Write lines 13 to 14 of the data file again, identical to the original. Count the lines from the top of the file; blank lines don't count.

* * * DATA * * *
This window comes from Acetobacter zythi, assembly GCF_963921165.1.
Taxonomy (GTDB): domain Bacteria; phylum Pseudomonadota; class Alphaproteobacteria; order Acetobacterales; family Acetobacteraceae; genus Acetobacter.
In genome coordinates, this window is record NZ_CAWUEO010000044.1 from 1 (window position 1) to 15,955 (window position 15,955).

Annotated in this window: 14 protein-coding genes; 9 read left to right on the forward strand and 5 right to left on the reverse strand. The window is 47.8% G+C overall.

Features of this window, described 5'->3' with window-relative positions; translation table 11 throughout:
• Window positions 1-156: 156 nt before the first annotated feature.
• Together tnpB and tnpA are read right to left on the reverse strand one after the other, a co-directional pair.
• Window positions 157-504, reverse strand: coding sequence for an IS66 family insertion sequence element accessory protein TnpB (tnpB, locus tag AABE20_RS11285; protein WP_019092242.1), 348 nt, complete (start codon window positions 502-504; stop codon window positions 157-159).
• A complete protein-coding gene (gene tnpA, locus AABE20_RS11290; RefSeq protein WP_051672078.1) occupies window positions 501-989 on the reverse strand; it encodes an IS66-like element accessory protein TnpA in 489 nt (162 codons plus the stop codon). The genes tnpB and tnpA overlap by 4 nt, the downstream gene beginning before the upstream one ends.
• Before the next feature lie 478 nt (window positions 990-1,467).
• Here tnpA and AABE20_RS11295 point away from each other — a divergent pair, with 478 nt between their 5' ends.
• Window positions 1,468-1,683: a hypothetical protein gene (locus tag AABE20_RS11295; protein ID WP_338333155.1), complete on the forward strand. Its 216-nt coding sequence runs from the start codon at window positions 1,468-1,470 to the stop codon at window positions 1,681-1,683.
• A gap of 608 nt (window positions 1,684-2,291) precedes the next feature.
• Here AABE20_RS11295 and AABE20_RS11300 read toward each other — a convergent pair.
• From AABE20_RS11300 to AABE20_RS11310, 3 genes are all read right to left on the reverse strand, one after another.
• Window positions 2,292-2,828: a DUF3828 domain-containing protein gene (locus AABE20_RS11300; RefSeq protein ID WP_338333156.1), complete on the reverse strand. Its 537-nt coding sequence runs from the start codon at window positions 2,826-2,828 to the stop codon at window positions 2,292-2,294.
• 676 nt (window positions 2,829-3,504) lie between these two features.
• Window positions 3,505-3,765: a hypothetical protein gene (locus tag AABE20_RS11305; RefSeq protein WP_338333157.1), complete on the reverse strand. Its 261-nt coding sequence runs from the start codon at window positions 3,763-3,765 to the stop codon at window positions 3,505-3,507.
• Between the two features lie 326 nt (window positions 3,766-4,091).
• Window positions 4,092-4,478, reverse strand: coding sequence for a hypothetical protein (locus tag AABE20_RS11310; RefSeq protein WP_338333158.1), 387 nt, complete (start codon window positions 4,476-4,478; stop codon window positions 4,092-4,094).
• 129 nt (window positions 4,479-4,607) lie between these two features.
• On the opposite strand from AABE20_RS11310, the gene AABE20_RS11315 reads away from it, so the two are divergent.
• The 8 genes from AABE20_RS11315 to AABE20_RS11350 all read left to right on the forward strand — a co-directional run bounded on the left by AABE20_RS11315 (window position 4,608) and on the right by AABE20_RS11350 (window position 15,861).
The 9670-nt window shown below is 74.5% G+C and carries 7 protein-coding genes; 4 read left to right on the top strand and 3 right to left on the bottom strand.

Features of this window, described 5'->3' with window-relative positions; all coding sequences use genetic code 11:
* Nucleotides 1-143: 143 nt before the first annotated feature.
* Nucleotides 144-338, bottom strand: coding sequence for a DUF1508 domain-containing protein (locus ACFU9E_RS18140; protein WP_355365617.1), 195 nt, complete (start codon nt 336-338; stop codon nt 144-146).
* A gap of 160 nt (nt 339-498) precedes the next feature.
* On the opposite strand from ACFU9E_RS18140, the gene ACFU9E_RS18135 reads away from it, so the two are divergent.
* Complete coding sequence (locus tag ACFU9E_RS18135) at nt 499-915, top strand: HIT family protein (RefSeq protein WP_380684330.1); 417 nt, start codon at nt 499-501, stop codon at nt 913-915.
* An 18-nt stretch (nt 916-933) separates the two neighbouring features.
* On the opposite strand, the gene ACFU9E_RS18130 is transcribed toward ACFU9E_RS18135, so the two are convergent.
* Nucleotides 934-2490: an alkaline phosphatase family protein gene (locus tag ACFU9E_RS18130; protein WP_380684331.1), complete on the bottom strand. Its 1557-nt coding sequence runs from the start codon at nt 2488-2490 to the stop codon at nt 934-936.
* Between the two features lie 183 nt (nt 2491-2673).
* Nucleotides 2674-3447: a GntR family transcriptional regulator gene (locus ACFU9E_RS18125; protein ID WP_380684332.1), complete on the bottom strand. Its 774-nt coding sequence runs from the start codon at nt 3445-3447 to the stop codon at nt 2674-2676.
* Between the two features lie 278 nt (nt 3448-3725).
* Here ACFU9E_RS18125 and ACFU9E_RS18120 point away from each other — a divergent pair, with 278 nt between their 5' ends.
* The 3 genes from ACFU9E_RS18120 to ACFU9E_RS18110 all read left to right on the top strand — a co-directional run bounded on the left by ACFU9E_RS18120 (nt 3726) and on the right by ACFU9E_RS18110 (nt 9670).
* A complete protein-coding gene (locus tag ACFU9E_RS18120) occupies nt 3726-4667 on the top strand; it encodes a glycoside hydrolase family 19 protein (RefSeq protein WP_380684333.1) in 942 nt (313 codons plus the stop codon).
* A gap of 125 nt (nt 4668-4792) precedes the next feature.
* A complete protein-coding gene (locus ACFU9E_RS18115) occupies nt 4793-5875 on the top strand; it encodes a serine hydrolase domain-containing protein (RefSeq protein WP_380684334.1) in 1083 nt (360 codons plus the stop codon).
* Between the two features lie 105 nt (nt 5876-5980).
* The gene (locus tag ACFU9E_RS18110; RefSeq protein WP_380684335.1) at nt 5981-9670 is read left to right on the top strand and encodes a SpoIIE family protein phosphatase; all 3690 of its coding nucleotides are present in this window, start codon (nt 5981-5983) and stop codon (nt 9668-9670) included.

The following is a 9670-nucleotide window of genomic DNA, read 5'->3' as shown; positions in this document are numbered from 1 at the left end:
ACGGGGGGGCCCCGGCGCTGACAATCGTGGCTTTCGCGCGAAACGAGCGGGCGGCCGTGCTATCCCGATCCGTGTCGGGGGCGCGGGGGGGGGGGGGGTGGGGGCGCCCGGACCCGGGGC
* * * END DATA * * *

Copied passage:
• A gap of 608 nt (window positions 1,684-2,291) precedes the next feature.
• Here AABE20_RS11295 and AABE20_RS11300 read toward each other — a convergent pair.